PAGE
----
Cougar Exploitation Levels in Utah: Implications for Demographic Structure,Population Recovery, and Metapopulation Dynamics• The Cougar Fund
Stoner et al. (2006)
Abstract: Currently, 11 western states and 2 Canadian provinces use sport hunting as the primary mechanism for managing cougar (Puma concolor) populations. Yet the impacts of sustained harvest on cougar population dynamics and demographic structure are not well understood. We evaluated the effects of hunting on cougar populations by comparing the dynamics and demographic composition of 2 populations exposed to different levels of harvest. We monitored the cougar populations on Monroe Mountain in south-central Utah, USA, and in the Oquirrh Mountains of north-central Utah from 1996 to 2004. Over this interval the Monroe population was subjected to annual removals ranging from 17.6–51.5% (mean 6 SE 1⁄4 35.4 6 4.3%) of the population, resulting in a .60% decline in cougar population density. Concurrently, the Oquirrh study area was closed to hunting and the population remained stationary. Mean age in the hunted population was lower than in the protected population (F 1⁄4 9.0; df 1⁄4 1, 60.3; P 1⁄4 0.004), and in a pooled sample of all study animals, females were older than males (F 1⁄4 13.8; df 1⁄4 1, 60.3; P , 0.001). Females from the hunted population were significantly younger than those from the protected population (3.7 vs. 5.9 yr), whereas male ages did not differ between sites (3.1 vs. 3.4 yr), suggesting that male spatial requirements may put a lower limit on the area necessary to protect a subpopulation. Survival tracked trends in density on both sites. Levels of human-caused mortality were significantly different between sites (v2 1⁄4 7.5; P 1⁄4 0.006). Fecundity rates were highly variable in the protected population but appeared to track density trends with a 1-year lag on the hunted site. Results indicate that harvest exceeding 40% of the population, sustained for...
• The Cougar Fund
Choate et al. (2006)
Abstract: Numerous techniques have been proposed to estimate or index cougar (Puma concolor) populations, but few have been applied simultaneously to populations with reliable estimates of population size. Between 1996 and 2003, we evaluated the relative efficacy and accuracy of multiple estimation and index techniques for populations at 2 locations in Utah, USA: Monroe Mountain and the Oquirrh Mountains. We used radiotagging followed by intensive monitoring and repeated capture efforts to approach a complete enumeration of the populations. We used these benchmarks to evaluate other population estimates (Lincoln–Petersen mark–recapture, helicopter-survey probability sampling, catch-per- unit-effort) and indices (scent-station visits, track counts, hunter harvest). Monitoring over 600 scent-station-nights using different attractants June–September in 1996 and 1997 yielded a single cougar visit. Summer track-based indices reflected a 54–69% reduction in population size on the Monroe site and a numerically stable population on the Oquirrhs, but relationships between indices and the benchmark population estimates varied among techniques. Aerial track surveys required sufficient fresh snowfall accumulations for adequate tracking coverage of a given unit, conditions that were met only once on one study site in each of 3 years. Population estimates derived from helicopter-survey probability sampling exceeded reference population estimates by 120–284%, and bootstrapped estimates of standard error encompassed 25– 55% of the population estimates (e.g., 5.6 6 1.4 cougars/100 km2). Despite poor performance in predicting cougar population sizes, track- based estimates may provide better indices for monitoring large changes in population trends (i.e., with low precision). However, we recommend using multiple indices after determination of a more rigorous initial population estimate for managing populations of conservation concern and when considering connectivity to determine potential refuge sites for regional management (e.g., management by zones).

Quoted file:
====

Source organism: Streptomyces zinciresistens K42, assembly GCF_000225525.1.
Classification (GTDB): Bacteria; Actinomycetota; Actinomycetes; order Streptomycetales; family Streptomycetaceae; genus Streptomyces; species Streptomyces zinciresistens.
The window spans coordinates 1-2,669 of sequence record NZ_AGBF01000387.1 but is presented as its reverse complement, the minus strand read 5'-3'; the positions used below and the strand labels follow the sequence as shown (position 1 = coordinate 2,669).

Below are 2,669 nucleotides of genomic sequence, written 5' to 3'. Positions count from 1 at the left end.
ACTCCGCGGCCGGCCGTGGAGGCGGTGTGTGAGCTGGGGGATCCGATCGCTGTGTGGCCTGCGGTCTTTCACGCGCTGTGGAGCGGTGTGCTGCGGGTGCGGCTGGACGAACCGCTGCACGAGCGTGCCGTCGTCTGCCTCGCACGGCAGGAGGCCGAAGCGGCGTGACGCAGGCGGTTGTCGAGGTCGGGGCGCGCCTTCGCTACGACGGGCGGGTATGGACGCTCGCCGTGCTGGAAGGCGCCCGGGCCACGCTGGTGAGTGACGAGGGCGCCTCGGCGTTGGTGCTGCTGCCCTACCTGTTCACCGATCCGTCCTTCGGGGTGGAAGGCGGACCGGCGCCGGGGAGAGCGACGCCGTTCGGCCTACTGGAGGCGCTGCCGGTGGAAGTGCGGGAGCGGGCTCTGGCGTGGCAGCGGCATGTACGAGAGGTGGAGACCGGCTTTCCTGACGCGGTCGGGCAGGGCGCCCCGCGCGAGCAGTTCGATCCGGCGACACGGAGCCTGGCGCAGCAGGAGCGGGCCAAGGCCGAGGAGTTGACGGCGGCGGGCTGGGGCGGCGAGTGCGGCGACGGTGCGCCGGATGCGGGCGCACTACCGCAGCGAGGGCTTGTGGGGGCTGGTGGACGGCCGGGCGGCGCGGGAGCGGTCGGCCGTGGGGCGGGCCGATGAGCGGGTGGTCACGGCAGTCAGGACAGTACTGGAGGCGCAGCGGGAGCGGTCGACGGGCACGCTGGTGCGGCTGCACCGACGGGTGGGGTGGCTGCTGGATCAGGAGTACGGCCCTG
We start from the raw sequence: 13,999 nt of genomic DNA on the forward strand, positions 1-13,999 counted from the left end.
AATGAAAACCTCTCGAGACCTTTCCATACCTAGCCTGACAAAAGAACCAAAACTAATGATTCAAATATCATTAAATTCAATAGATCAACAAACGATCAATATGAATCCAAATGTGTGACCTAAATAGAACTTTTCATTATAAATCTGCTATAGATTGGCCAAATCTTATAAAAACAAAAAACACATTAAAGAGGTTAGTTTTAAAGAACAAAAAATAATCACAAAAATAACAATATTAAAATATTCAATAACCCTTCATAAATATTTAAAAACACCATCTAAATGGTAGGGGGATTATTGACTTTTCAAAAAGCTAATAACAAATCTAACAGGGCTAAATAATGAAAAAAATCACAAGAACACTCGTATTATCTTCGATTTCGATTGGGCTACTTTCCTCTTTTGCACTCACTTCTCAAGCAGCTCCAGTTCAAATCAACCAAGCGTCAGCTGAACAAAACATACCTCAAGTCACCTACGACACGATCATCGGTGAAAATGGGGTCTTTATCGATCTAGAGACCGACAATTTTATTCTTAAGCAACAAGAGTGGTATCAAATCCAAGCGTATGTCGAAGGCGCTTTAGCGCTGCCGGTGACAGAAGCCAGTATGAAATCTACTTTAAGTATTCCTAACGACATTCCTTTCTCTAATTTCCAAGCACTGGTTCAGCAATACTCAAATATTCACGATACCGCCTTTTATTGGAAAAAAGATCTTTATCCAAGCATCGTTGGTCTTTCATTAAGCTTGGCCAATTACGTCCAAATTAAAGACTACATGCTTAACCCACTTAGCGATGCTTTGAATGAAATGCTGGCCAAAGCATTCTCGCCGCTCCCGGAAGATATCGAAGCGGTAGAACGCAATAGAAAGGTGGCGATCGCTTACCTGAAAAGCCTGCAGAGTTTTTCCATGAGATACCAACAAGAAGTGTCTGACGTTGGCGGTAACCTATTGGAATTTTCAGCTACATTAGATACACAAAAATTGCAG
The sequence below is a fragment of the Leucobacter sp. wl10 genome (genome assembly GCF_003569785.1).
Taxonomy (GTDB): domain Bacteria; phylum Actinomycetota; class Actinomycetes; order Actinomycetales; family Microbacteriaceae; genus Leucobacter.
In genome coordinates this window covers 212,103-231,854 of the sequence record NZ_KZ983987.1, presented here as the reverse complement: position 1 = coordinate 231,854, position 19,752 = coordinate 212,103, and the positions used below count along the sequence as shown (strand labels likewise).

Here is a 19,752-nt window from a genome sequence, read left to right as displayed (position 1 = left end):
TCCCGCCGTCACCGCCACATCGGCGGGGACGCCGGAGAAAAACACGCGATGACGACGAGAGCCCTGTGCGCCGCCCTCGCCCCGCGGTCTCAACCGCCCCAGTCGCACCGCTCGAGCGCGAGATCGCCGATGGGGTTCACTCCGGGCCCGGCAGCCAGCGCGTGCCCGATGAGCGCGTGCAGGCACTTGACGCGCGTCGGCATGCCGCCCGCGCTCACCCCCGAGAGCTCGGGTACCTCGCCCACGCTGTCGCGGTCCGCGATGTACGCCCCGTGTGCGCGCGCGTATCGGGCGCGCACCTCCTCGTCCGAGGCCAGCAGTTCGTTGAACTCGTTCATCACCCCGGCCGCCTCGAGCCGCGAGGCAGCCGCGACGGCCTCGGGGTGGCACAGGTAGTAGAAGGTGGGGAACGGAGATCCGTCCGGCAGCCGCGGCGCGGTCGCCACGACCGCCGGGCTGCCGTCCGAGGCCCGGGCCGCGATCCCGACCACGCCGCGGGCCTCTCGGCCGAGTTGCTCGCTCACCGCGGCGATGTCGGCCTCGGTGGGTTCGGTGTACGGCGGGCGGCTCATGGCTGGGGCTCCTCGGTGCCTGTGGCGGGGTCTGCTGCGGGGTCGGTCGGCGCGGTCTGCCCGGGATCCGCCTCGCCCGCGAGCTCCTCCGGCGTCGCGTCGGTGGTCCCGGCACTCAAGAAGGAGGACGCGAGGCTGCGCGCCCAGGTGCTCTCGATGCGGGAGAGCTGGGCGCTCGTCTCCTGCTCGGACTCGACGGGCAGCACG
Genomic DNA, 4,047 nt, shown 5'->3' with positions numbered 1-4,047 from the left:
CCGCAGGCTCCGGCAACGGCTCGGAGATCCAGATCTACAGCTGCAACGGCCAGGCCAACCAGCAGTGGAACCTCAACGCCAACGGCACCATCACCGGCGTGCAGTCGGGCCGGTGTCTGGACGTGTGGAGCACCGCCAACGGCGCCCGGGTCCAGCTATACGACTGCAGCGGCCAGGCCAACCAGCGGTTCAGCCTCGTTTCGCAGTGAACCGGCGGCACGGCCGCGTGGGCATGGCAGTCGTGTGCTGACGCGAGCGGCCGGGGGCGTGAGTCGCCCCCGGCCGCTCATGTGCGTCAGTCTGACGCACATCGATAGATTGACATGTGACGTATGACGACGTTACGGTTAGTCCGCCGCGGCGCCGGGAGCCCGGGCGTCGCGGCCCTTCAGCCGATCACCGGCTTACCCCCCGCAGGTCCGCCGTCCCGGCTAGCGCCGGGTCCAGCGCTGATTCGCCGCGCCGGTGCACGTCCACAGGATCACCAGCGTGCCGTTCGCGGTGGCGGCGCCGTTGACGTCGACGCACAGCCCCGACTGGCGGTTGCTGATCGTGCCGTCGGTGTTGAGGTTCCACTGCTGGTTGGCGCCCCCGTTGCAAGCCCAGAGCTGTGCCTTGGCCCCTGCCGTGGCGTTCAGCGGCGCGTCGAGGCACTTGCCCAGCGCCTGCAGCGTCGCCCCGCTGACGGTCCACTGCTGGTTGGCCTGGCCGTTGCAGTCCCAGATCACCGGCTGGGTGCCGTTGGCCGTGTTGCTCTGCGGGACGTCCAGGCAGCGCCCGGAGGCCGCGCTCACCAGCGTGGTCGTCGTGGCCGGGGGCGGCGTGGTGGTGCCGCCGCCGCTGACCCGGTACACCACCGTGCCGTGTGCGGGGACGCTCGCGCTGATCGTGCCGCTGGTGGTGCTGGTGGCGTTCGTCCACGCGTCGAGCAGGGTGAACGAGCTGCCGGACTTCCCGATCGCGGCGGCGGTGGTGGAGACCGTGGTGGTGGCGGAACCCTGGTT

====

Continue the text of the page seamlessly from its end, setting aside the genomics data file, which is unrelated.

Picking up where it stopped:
This research funded in part through a grant from the Cougar Fund
• The Cougar Fund
Lambert et al. (2006)
Abstract: Increasing reports of human/cougar conflicts may suggest that cougars are increasing in the Pacific Northwest. We determined minimum relative densities and average fecundity, survival, and growth rate of an apparently increasing cougar population in northeastern Washington, USA; northern Idaho, USA; and southern British Columbia, Canada, from 1998 to 2003. Minimum relative densities declined from 1.47 cougars/ 100 km2 to 0.85 cougars/100 km2. We estimated average litter size at 2.53 kittens, interbirth interval at 18 months, proportion of reproductively successful females at 75%, and age at first parturition at 18 months for a maternity rate of 1.27 kittens/adult female/yr. Average survival rate for all radiocollared cougars was 59%: 77% for adult females, 33% for adult males, 34% for yearlings, and 57% for kittens. Hunting accounted for 92% of mortalities of radiocollared cougars. The annual stochastic growth rate of this population was k 1⁄4 0.80 (95% CI 1⁄4 0.11). Contrary to accepted belief, our findings suggest that cougars in the Pacific Northwest are currently declining. Increased conflicts between cougars and humans in this area could be the result of the 1) very young age structure of the population caused by heavy hunting, 2) increased human intrusion into cougar habitat, 3) low level of social acceptance of cougars in the area, or 4) habituation of cougars to humans. To help preserve this population, we recommend reduced levels of exploitation, particularly for adult females, continuous monitoring, and collaborative efforts of managers from adjacent states and provinces.